"In 1960 I was doing both, painting and lithography," he said. "Because I had to teach myself, there was very little literature available. In learning by myself, (my prints) had a different look about them because I didn't learn the traditional way.

"That's how I got to be known," Antreasian said.

At the time, "Garo was the guy," in printmaking, said Lemon. "He was the first master printer and was the first guy that knew anything about it."

Forgoing the brush

Antreasian was invited to open the first Tamarind Institute in Los Angeles.

He ended up coming to New Mexico, and running the apprentice classes for UNM.

Lemon was one of the first in the program, after he had initiated a relationship with Antreasian when he was painting in Indiana.

"I started writing Garo when he was still in Indiana, which was like many moons ago," Lemon said. "I was interested in lithography and I would send him questions and he would give me the answers."

Tamarind ended its L.A. affiliation in 1970, and Antreasian ended up in New Mexico permanently.

During his time at Tamarind, however, Antreasian's love of materials and processes resulted in new inks, which are still the printing standard, and several printing processes.

Between 1960 and 1986 Antreasian was so busy printing and helping with Tamarind that, he said, he didn't have time to paint.

"By that time my interest in lithography was waning anyway," he said.

So now for the last 19 years, since he retired from UNM, Antreasian has painted.

Just like with his prints, he's experimented with materials and techniques. Many of his pieces are on balsa wood. Some are giant drawings. Some are prints. Some are in series.

It doesn't matter.

"I'm a painter. You get typecast in this business," he joked.

His work these days is abstract and inspired by Middle Eastern architecture. You can see the curves and lines and calligraphy of the Koran in his work. You can see the arches, the arcades and porticos of the Alhambra or ancient mosques in his drawings.

"I got a big Fulbright grant and I took my family to Turkey," Antreasian said.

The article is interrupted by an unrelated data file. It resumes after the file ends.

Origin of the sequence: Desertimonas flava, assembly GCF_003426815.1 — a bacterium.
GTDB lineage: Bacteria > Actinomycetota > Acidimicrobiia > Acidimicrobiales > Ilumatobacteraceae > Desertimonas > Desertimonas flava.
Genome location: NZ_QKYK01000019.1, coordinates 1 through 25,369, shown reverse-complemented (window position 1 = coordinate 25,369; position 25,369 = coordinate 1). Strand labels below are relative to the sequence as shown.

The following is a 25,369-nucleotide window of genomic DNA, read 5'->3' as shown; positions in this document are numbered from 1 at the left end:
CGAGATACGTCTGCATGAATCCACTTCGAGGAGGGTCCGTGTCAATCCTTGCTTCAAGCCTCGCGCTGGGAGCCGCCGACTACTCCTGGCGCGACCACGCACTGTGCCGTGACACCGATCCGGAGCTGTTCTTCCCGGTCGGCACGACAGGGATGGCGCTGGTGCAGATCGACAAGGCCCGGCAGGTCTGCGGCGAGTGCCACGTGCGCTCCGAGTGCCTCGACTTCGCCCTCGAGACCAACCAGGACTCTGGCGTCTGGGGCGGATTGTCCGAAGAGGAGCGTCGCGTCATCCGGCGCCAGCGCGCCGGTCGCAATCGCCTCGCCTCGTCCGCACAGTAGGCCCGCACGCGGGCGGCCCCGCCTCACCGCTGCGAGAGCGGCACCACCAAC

His family is Armenian, via Turkey, and they visited the spot where his family home once stood.

"I was so emotionally taken by it," he said, "we went back to Paris."

But he left with an appreciation for the architecture, the aesthetic, of the Middle East.

In his own way

"In this country, we're more attuned to Western art and only now are we beginning to see the influences."

But now, Antreasian is settling into a new life.

He's taking some time off to move to a smaller place, and he'll need to find a new studio.

"I've got some sketches, but it's going to be a while before I can paint again," he said.

But, with age - he's 83 - comes understanding that newer, younger, artists are coming to the forefront.

"I understand that art moves on, and each generation continues the stream," he said. "We used to be in the front of the train, and now we're not even in the caboose."

His art is in many public collections, including The Museum of Modern Art, The Metropolitan Museum of Art, Museum of New Mexico, Los Angeles County Museum of Art and more. He's made his mark, and now he can sit back and continue his explorations at his own pace, he said.

GRAPHIC: Garo Antreasian was inspired by Middle Eastern architecture, which can easily be seen in his work, after a family trip he took to Turkey.

COURTESY OF LIQUITEX Garo Antreasian is one of the founding members of Tamarind Institute but his love was always painting. Antreasian has made work that's big, small, and everything in between, but his newest series, "The Color Cast Series," like his other work, is as much about the materials he used as the images themselves.